Right to counsel
While a state may have many statutes, court decisions, or court rules governing appointment of counsel for a particular subject area, a "Key Development" is a statute/decision/rule that prevails over the others (example: a state high court decision finding a categorical right to counsel in guardianships cases takes precedence over a statute saying appointment in guardianship cases is discretionary).
Legislation, Abuse/Neglect/Dependency - Accused Parents
Upon the filing of an ex parte petition alleging abuse, R.I. Gen. Laws § 40-11-7.1(b) (entitled "Human Services – Abused and Neglected Children -- Family court proceedings") specifies that "[a] hearing on the petition shall be held within seven (7) days from the filing thereof, for the court to: … (4) Appoint an attorney to represent the parent or parents or any other person having care of the child alleged to have abused or neglected a child when the parent or custodian is unable to afford representation, as determined by the court." R.I. Juv. P., Rule 15(c)(4) echoes the same language. While this sounds like an absolute right to counsel for the parent, R.I. Gen. Laws § 40-11-14(c) (which is entitled "Right to representation in court proceedings" and is in the same chapter) specifies that "If the parent or other person responsible for the child's care is financially unable to engage counsel as determined by the court, the court may, at the request of that person, and in its discretion, appoint the public defender, or other council [sic], to represent the person" (emphasis added). It is unclear whether § 40-11-7.1(b) simply requires the court to apply the discretion in § 40-11-14 or whether § 40-11-7.1(b) provides an absolute right to counsel for the initial ex parte hearing only.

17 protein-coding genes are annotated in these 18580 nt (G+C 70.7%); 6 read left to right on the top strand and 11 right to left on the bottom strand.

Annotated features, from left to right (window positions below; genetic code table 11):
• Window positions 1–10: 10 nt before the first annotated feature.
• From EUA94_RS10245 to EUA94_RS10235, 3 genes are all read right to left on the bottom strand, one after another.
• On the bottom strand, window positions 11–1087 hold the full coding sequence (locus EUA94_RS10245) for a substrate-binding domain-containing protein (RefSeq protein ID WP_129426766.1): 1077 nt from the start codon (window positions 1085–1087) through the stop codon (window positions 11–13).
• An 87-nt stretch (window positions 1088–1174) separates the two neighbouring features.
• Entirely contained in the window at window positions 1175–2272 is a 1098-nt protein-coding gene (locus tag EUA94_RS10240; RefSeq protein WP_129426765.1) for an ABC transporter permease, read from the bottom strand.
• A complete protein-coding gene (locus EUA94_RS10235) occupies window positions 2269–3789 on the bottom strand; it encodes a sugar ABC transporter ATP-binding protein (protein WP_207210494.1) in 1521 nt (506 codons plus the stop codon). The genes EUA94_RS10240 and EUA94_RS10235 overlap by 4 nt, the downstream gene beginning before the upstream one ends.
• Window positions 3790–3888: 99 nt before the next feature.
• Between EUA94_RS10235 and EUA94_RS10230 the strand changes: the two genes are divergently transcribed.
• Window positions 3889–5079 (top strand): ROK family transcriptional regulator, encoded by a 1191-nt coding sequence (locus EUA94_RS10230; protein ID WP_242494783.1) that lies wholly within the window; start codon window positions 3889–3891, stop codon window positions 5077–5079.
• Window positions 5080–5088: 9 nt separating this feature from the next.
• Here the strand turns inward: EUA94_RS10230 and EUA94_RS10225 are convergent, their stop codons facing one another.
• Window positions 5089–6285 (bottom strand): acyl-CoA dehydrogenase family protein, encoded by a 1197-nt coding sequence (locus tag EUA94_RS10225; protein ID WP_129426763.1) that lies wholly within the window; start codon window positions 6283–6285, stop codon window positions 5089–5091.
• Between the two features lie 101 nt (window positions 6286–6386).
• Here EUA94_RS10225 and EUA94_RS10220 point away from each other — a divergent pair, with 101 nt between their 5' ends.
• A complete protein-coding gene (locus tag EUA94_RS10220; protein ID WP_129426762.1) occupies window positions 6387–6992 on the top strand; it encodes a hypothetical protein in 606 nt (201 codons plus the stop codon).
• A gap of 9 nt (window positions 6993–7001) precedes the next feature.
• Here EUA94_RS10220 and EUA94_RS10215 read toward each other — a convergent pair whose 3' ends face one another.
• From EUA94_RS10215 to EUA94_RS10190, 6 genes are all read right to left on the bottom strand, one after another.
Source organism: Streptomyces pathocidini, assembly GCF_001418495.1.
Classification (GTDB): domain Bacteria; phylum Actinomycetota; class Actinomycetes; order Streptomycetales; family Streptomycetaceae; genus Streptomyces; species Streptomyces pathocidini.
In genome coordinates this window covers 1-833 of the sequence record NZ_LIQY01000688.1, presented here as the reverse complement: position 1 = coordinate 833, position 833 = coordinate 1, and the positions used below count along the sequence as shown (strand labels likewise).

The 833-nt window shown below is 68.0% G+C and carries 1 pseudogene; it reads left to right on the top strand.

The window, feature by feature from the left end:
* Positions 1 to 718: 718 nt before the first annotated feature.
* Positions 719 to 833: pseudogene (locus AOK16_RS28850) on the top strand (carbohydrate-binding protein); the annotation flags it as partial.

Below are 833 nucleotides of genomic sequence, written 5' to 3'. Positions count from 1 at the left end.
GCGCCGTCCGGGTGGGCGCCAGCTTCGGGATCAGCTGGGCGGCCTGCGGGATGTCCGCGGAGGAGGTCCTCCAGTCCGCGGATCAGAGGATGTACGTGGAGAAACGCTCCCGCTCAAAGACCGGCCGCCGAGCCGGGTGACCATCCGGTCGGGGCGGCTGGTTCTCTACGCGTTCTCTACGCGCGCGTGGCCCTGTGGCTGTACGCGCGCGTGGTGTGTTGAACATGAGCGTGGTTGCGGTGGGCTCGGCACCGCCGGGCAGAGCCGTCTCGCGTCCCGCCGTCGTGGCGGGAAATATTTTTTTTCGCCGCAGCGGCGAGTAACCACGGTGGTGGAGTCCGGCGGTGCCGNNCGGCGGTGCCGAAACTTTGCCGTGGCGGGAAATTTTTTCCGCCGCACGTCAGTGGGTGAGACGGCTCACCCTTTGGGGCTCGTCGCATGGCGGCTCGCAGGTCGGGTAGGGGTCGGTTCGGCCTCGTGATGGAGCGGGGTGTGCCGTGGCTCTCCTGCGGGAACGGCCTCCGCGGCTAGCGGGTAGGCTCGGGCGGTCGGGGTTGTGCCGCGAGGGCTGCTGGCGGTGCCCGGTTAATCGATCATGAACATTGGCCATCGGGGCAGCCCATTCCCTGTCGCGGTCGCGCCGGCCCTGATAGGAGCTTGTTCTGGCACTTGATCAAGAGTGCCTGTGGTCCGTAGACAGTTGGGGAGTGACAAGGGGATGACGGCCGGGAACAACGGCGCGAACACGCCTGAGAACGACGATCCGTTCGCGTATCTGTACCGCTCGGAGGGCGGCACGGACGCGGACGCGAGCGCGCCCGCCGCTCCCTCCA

However, there is also R.I. Gen. Laws § 14-1-31 (entitled "Delinquent and Dependent Children -- Proceedings in Family Court—Services of public defender"), which specifies, "Prior to the commencement of any hearing, the justice shall advise the parent or guardian of any child, or the adult involved, as the case may be, that if he or she is financially unable to engage counsel, he or she is entitled to the services of the public defender." R.I. Gen. Laws § 14-1-3(6) defines "dependent" as used in this particular title as covering "any child who requires the protection and assistance of the court when his or her physical or mental health or welfare is harmed or threatened with harm due to the inability of the parent or guardian, through no fault of the parent or guardian, to provide the child with a minimum degree of care or proper supervision because of: (i) The death or illness of a parent; or (ii) The special medical, educational, or social service needs of the child which the parent is unable to provide."
If "yes", the established right to counsel or discretionary appointment of counsel is limited in some way, including any of: the only authority is a lower/intermediate court decision or a city council, not a high court or state legislature; there has been a subsequent case that has cast doubt; a statute is ambiguous; or the right or discretionary appointment is not for all types of individuals or proceedings within that category.
Appointment of Counsel: categorical Qualified: no